The writer Rob Sheffield and his wife, Ally, had just wrapped up a rousing rendition of “Total Eclipse of the Heart,” made famous by Bonnie Tyler, when we realized what we were up against. The bar had been set—this was going to be a serious karaoke party.
Earlier in the day the Transom had committed to singing one song (“Fly Me to the Moon”) at Mr. Sheffield’s shindig, which was organized to celebrate the impending release of his new memoir, Turn Around Bright Eyes, a paean to the joys of karaoke.
But by the time we got to Heather’s in the East Village last Thursday night, we were having second thoughts.
“That’s a serious torch song,” Mr. Sheffield told the Transom, impressed by our choice.
We wondered if it might be too serious, though. (One mustn’t mess with a Frank Sinatra standard unless he’s really willing to commit.) Still, Mr. Sheffield assured us it would be O.K.
“One of the things I love about karaoke is that you can’t just dip your toe into it,” he said. “You have to put yourself out there.”
That’s what we were afraid of. And because we were near the bottom of the list, we had lots of time to dwell on Mr. Sheffield’s words as others went up to perform before the crowded room.
Observer editor in chief Ken Kurson was at the party, presented by Very Short List and It Books. Second up after Mr. Sheffield, the former punk rock bassist certainly put himself out there with an impassioned take on David Bowie’s “Ziggy Stardust,” which happens to be one of Mr. Sheffield’s favorite tunes. (It’s No. 117718 in the songbook at Sing Sing, on Avenue A, where Mr. Sheffield often goes with his wife on Saturday nights, according to his latest book.)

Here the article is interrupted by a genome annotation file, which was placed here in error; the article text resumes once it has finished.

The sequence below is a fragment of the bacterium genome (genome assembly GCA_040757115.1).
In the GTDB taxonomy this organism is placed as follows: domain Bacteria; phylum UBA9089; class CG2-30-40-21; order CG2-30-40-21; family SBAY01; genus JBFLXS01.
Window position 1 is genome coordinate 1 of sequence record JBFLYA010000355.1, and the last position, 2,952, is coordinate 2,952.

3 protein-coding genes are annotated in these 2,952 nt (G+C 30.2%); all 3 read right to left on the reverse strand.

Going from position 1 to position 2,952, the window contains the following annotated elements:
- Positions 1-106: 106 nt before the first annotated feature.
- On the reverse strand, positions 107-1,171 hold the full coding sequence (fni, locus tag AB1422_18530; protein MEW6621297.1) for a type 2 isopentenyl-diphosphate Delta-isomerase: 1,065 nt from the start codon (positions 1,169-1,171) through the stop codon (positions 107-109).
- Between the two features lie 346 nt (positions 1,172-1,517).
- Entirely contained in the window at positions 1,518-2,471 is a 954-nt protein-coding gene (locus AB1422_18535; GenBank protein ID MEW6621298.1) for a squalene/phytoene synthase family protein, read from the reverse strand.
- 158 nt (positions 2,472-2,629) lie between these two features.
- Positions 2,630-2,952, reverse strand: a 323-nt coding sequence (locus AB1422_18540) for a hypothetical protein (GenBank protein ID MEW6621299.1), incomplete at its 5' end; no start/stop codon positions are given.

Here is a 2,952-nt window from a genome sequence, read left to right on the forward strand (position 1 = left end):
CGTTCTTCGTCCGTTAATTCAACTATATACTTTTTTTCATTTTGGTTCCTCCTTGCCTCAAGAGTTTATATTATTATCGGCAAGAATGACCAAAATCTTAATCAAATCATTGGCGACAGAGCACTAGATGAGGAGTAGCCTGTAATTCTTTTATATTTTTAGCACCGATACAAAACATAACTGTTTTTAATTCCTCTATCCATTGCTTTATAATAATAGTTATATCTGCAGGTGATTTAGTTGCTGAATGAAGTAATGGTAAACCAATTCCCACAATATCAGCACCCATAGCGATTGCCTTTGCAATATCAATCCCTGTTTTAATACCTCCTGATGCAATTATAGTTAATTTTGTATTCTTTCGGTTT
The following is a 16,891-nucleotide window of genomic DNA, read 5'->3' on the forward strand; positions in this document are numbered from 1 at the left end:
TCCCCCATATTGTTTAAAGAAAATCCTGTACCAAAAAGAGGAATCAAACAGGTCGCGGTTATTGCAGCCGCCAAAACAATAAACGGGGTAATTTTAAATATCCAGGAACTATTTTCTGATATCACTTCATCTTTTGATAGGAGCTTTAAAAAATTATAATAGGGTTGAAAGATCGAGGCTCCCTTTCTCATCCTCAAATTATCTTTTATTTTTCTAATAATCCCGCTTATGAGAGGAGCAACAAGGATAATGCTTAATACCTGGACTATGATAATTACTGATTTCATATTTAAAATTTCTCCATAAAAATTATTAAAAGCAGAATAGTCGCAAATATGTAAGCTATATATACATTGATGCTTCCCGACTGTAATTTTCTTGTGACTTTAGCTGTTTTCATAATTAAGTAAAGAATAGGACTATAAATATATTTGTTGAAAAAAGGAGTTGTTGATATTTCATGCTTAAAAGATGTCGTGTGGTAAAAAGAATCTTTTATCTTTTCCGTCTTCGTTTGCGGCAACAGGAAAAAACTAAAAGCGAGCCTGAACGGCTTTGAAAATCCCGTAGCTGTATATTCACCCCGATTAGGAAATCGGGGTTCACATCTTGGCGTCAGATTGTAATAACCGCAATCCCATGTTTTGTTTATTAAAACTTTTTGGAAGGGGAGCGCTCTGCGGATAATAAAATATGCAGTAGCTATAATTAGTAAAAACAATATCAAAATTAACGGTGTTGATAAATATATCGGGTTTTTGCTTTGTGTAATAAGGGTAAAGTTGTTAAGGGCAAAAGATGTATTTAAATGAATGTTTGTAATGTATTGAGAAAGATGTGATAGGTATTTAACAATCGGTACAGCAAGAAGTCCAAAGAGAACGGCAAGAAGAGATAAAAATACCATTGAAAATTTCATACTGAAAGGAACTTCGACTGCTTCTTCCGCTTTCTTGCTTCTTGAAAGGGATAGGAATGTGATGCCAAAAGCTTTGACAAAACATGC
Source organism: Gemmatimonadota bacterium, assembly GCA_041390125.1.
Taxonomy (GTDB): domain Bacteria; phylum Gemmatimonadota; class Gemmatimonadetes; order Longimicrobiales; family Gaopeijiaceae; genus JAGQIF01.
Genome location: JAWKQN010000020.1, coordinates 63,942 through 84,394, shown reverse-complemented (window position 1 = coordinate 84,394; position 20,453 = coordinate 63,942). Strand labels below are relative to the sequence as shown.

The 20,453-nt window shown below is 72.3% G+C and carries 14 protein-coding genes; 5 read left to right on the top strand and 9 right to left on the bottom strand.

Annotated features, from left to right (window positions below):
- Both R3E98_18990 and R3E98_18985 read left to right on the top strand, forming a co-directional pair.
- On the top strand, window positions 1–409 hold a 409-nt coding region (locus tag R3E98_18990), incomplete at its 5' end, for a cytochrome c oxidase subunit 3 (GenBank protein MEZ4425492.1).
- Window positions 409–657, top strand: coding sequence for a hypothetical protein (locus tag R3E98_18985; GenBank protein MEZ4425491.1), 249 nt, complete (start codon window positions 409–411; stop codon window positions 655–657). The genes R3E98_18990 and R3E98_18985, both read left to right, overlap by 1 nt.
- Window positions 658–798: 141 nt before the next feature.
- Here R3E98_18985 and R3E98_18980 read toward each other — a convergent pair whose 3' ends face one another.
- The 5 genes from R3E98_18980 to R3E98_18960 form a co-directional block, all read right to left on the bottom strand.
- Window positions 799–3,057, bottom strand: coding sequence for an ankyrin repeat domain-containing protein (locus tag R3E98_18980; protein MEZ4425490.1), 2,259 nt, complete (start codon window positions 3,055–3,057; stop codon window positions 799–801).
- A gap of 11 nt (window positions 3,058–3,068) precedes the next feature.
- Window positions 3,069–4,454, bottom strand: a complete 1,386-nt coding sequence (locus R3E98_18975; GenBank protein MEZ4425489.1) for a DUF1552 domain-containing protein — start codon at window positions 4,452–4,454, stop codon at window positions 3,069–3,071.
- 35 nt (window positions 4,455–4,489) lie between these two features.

Turn Around Bright Eyes is Mr. Sheffield’s follow-up to the memoir Love Is a Mixtape, about coping with the death of his first wife. He has since found new love, and karaoke serves as a binding agent in their relationship. (“Total Eclipse of the Heart,” a line from which gives Mr. Sheffield’s book its title, was the first duet they ever sang together.)
“It’s like the national anthem of the karaoke nation,” said Mr. Sheffield, who is a contributing editor at Rolling Stone. “It’s like the opening prayer, the opening hymn.”
For Mr. Sheffield, who describes himself as “a fan who loves music but could never hack it as a musician,” it seems that karaoke is the perfect vessel for his passion, as it is for so many aspiring singers.
Karaoke, Mr. Sheffield writes, “is something anybody can do. Your only limits are emotional. Indeed, it forces you to keep upping your emotional ante, as you voice your innermost feelings aloud.”
After a few drinks—and a few mental pep talks—we were ready to do just that. Perhaps we too could love karaoke as much as Mr. Sheffield! At least for one night. Two more songs and we’d be up. This was it. “Fly Me to the Moon,” here we come.
Suddenly, the night was over. After a straight three hours of amateur performances, the DJ announced there would be no more songs. Karaoke was kaput.
What a relief.